Do I really need to do “inner work” to be a systems changer?
I often share the resistance people have to doing their “inner work” — the process of deliberately changing yourself through bringing an awareness to what is happening inside you and how it affects what you do in the world — and ask myself surely we need to just get out there, change things and stop navel gazing!
Although I have been doing my own inner work for years (below see practices I draw from) I have been cynical about really publicising it as something that is needed for others. Over the last couple years however I have started to pay more attention to its effects and also of the effects of not doing the work by noticing how it shows up in my practice as a facilitator and coach.
Why is it important? What does it really mean?
Recently I was facilitating a dialogue that was trying to enable the group to move forward on a decision. I was noticing a lot of resistance in the room to the conversation and also to the process I was using. Through undertaking my ‘inner work’ I had come to realise one of my triggers — that is something that might cause us to feel emotional not by the current experience but because it takes you back to something else in your past — is when someone is rejecting a process or conversation, I start to want to overly please the criticiser, rather than paying attention to what is happening for the whole. This then affects the way I am facilitating and starts to lessen the ability of holding the space adapting and moving forward towards the outcome that might be needed. On this occasion I was able to noticed what was happening inside of me and realised that the issue was not really about me but about the dynamics in the room and I was able to keep my cool, not shut down the conversation and adapt the process but not based on needing to be liked — which over the years I now realise I have stumbled around, frozen (that is not knowing what to say or do) or got upset myself.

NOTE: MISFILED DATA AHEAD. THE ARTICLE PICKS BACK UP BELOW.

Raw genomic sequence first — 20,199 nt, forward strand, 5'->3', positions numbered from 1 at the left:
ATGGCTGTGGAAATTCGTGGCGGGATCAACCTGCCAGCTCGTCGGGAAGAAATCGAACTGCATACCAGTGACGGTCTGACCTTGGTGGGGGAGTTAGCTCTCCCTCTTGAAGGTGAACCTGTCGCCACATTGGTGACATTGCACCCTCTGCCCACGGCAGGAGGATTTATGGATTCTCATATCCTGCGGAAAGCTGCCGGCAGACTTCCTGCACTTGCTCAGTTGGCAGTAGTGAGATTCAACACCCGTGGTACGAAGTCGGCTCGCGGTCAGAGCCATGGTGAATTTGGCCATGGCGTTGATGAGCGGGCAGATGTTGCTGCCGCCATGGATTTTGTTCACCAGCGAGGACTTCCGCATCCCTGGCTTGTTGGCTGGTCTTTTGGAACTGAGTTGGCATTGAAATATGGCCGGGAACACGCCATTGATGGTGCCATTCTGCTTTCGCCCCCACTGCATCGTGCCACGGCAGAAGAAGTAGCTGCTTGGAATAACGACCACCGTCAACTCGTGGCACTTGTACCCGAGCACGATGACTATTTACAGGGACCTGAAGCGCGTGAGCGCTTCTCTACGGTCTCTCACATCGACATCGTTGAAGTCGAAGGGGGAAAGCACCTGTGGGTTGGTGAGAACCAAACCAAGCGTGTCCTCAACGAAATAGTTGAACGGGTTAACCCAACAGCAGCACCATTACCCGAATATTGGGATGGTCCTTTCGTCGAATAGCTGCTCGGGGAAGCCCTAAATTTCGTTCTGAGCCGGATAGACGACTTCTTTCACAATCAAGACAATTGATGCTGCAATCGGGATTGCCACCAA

We are all a result of the society we are trying to change, and we need toexplore how we do not keep perpetuating the problems in our society. The issues that exist in the world also exist within us. Climate breakdown makes us confront our choices, issues of social justice our privilege and position, both dealing with our own behaviours, the despair it might bring and the part we play in the problem. To help people connect to the challenges we are facing we also need to connect with our own narratives — our authenticity perhaps — and how we come against the challenges — our vulnerability — so that we can support others.
Inner work allows us to connect with both what is happening in the room and in the context we are working within, to work with the energies and emotions that often sit below the conversations. As the person who is holding a space we need to connect to ourselves. This is not a process of becoming the master or the hero of these challenges but about working on yourself, to see ourselves a part of the system so that we can be in service of these bigger questions and issues.
Continues in source: Do I really need to do “inner work” to be a systems changer?